Much to his pleasant surprise, she stuck out a thoughtful bottom lip and 
looked up, searching her mental pocketbook for an empty slot. (There were lots 
of them.) ?Sure. My schedule?s free. What do you want to do??
  ?Let?s see a play. I?ll put it in the Holodeck. Pick one: drama or comedy??
  ?Oh, I feel like laughing.? Loffing. She said it, loffing. Oh good god, he 
wanted her. 
  ?Okay. I?ll let the computer pick the specific play. It?ll be a surprise.? He 
gave her uniform a quick up-and-down and looked at her as if he was faced with 
stacking toothpicks in a tide pool. ?And I think there?s a dress code at this 
particular theater.?
  Playing along, she asked, ?Oh? And what?s that??
  ?Not a uniform.?
  She laughed brightly. ?I?ll see what I can do. What time??
  Don?t ask Captain Hayes McQuarrie what the play was about. The hours 
following completely erased his collective memory patterns, sending him into an 
early sleep in a bed warmed by two bodies. Claire dozed beside him, a light 
snore resonating like the preemptive hiss of a teakettle, and she was a 
sleep-kicker. Not hard though. She had been an amazing kisser, Hayes 
recollected as a light kick to his ankle roused him from a swirling sleep, 
probably second place only Narin. (Aylyn was sufficient at kissing, and Chi let 
her lips go limp like Hayes was kissing a dead person.) Claire kissed with her 
entire body, arms wrapping, hips grinding, abdomen pressing to abdomen, as if 
her lips were unable to operate independently of the rest of her immaculately 
sculpted parts.
  Hayes slid out of bed, feeling thirsty as hell. He missed his slippers by two 
feet and forfeited his attempt to adorn his soles during his short trip out of 
bed. Replicating a glass of cool water he traveled to his table that sat by his 
large windows. The Coldstream was orbiting Novay VII, a soon-to-be Class M 
planet in the final stages of terra-forming that their ship just happened to be 
passing by. Four science vessels were on the other side of the planet, and 
Admiral Ramirez had already headed meetings with the chief science officers.
  Not that the bastard needed to; he just liked to stick out his prominent gut 
with his hands behind his back and show the little people a feign of care. 
  Hayes had always admired the stars, removing himself from the fact that each 
one housed multiple worlds and resigning to the ignorance that they were just 
pinpricks in the Day?s blindfold. Out here, the blindfold was always on and 
shimmering spots of hope always shone through. When Hayes drained his glass 
halfway, he set it down on the table with a light clink and sat staring out.
  Novay VII was mostly a dark gray-blue, the molding clouds of terra-forming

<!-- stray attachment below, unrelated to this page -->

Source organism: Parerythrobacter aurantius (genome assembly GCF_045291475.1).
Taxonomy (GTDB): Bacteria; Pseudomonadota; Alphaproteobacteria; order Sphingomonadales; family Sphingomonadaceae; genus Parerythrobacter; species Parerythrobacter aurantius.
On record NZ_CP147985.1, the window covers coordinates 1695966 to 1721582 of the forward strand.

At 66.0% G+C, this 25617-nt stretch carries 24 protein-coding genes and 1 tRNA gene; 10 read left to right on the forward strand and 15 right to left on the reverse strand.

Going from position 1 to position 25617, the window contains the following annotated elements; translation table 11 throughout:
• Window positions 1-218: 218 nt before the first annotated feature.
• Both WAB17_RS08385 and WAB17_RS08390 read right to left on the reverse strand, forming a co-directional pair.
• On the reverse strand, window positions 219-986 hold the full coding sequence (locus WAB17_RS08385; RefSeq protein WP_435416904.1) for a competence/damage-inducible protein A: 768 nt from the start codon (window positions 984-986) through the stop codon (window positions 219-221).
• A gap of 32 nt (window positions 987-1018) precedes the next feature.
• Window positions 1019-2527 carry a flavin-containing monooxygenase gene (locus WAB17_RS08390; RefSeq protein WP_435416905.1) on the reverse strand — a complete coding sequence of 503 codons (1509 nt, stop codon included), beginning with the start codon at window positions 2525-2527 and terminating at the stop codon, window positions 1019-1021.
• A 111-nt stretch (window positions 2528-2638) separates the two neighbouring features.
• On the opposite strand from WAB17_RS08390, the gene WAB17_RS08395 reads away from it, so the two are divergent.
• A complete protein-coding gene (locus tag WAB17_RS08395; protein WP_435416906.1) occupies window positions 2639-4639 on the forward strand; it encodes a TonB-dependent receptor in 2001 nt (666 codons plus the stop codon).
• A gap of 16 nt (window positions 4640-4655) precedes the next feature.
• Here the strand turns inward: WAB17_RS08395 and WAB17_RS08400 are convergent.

eddying in a myriad hurricanes like stripes across its globe. Who would live 
there? Hayes thought rhetorically. Whose homes will be made there? Whose lives 
will begin or end on this world?
  Claire kicked again and Hayes heard the sheets ruffle, so he turned and 
watched her shift and flail her arm onto his empty side of the bed. She would 
have smacked me right in the face with that one, he thought as the back of her 
left palm bounced on his mattress right beneath his pillow. He turned back to 
the window and saw that some of his stars he had been watching before were 
gone, and in their place a dark ship, maybe twice the size of a shuttle, 
seeming to be leaving the Coldstream. It slowly slid toward the eastern 
meridian of Novay VII, and looked to be heading around the planet. This was no 
Starfleet shuttle, though, not a ship that would be carrying officers to and 
from the Coldstream and the science vessels. Hayes rose from his seat and 
almost pressed his face to the glass, trying to rid his view of the mild glare 
in his room. 
  There were no markings on it at all, the ship, and its features were sharp. 
Still it remained in obscurity, its previously discerned sharp features blurred 
by its lack of light. Was this ship carrying a threat? The Coldstream 
nightwatch would have sensed it, no, no, he would have known. Who would have 
authorized a non-personnel ship-to-ship transfer if not the Captain? He would 
have received a call from Narin, any excuse to see each other, really, so who 
  Ramirez, that sneak son of a bitch. Raise a fuss? No, no, he?s an admiral. No 
business of mine.
  The dark ship wheeled around the planet, and disappeared from sight.

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  • » <FWG> <Patronus> Issue 1, Article 1: "Across the Universe"